The Obama administration said Tuesday that Americans have saved $1 billion on health insurance, one year into a new mandate on insurers to explain why they want to hike rates.
As part of a slew of new insurance regulations in the 2010 Affordable Care Act, insurers who want to raise premiums by 10 percent or more must publicly announce their intention and allow a government panel to review whether it’s reasonable — even though the panel cannot actually block the increase.
Administration officials said that of the companies who proposed hikes, 64 percent were found to be unreasonable but didn’t change their course. Another 26 percent agreed to a lower hike and 12 percent abandoned the idea altogether.
“The health care law is holding insurance companies accountable and saving billions of dollars for families across the country,” said Secretary of Health and Human Services Kathleen Sebelius. “Thanks to the law, our health care system is more transparent and more competitive, and that’s saving Americans real money.”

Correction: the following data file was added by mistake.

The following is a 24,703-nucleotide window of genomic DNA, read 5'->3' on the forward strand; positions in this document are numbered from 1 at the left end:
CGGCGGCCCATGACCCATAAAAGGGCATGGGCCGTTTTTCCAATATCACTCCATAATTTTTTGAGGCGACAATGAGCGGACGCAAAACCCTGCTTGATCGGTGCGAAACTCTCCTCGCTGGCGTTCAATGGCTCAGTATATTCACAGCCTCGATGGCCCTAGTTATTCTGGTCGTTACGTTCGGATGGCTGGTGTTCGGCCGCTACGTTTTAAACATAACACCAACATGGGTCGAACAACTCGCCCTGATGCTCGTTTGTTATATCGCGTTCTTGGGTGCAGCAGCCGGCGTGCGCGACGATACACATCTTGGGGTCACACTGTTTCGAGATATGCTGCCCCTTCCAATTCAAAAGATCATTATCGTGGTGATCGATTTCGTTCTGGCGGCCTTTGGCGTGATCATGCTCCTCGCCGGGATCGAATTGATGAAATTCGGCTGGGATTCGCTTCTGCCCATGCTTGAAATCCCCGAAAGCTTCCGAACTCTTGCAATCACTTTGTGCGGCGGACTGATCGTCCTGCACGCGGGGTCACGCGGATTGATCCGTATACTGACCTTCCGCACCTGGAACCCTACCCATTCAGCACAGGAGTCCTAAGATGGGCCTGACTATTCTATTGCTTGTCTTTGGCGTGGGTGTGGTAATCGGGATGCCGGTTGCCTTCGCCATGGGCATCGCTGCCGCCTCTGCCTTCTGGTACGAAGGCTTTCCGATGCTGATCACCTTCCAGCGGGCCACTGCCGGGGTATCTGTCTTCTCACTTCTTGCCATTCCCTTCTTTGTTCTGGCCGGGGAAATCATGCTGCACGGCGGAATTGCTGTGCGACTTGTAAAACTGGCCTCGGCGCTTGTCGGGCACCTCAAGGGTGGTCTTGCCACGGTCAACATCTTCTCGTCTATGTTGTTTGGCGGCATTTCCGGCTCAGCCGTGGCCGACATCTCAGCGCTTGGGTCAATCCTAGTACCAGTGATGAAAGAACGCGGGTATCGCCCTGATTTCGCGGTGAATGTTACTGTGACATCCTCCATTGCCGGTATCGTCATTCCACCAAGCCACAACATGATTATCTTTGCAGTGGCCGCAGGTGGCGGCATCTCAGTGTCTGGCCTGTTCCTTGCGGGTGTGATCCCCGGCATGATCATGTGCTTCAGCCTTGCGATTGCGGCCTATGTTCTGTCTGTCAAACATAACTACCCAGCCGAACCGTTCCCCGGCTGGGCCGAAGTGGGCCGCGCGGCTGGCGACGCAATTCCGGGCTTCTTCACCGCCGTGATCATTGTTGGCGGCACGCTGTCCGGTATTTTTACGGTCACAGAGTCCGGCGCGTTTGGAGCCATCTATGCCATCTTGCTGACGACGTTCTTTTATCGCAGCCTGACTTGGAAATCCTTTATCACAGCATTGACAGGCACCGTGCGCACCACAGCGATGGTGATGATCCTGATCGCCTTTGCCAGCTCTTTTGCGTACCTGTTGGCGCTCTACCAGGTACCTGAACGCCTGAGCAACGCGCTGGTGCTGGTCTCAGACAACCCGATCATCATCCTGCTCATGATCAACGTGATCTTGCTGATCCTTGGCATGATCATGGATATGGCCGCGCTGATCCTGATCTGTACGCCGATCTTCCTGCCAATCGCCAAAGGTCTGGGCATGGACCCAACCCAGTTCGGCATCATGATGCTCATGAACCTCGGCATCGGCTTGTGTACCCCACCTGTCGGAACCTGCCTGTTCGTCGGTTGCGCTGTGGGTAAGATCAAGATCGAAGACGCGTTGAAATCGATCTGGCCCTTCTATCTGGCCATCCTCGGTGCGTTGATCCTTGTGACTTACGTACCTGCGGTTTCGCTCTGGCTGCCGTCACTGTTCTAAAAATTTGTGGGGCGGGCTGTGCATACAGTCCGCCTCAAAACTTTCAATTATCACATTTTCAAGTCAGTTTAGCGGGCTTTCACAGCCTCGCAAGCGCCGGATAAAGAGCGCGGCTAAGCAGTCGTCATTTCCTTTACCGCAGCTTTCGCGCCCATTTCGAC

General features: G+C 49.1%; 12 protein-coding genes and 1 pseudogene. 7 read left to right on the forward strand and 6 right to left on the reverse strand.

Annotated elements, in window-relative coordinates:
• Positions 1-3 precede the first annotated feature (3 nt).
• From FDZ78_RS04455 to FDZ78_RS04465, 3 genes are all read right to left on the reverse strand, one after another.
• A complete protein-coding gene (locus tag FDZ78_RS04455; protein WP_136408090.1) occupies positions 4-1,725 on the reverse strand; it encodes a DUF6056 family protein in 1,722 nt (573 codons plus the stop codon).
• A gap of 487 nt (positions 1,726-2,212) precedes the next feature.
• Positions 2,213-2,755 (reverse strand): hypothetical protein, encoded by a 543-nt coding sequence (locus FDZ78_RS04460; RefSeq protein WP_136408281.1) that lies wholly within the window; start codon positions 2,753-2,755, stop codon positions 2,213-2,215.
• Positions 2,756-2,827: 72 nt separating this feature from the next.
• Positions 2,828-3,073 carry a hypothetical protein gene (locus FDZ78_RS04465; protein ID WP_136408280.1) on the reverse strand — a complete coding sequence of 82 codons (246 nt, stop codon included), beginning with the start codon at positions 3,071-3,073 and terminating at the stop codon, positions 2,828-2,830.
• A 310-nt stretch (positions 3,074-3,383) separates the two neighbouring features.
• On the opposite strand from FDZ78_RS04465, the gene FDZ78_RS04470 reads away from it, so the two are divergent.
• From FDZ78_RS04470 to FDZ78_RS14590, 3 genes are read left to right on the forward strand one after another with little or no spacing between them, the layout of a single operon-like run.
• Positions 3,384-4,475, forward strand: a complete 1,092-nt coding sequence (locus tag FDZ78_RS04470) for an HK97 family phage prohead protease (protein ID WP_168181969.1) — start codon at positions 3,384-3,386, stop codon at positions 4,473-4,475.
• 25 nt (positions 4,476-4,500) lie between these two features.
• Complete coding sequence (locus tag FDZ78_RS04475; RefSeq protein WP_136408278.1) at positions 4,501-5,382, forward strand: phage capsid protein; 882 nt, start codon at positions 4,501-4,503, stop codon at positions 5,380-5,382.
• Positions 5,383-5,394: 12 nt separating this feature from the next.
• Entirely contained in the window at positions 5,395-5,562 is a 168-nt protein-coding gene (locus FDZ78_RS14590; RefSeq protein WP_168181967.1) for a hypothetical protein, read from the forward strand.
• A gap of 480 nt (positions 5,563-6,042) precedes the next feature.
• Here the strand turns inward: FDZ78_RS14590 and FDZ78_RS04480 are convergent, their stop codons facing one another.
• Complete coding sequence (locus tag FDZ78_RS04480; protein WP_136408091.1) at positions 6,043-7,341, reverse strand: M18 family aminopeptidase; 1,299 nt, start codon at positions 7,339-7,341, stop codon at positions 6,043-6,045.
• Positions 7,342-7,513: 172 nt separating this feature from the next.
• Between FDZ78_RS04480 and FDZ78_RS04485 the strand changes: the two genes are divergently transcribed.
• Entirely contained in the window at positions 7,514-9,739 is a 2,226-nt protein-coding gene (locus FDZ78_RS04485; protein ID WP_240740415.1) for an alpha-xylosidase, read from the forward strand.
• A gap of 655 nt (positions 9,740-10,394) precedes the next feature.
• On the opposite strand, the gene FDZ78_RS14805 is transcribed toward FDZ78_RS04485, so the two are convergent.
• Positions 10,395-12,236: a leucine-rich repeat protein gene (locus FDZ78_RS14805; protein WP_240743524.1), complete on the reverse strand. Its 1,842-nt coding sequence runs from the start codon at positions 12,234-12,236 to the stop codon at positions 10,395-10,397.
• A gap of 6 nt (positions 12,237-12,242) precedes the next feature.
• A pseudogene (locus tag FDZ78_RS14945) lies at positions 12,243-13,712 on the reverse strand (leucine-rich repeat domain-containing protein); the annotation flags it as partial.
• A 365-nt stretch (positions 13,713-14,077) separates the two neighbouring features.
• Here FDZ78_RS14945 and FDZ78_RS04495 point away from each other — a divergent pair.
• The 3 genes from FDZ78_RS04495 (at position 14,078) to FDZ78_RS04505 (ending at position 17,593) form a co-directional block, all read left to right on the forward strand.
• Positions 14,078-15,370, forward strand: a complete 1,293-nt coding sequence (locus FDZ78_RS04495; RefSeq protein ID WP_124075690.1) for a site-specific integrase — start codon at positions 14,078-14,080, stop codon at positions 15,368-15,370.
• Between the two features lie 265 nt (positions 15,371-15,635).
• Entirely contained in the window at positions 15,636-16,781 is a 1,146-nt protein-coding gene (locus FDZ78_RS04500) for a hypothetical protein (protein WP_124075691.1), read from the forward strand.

The estimated $1 billion in savings are a relatively small percentage of total spending on private insurance, which stood around $822 billion in 2010.
And officials also admitted that some of the savings are likely due to state laws requiring insurance rate reviews, which were already in place before the federal health care law. Still, they said the health care law makes it easy to track the data for the first time.
“Now we have a much better idea of what’s being asked for and beyond that, why it’s being asked for,” said Gary Cohen, director of the Center for Consumer Information and Insurance Oversight under the Department of Health and Human Affairs.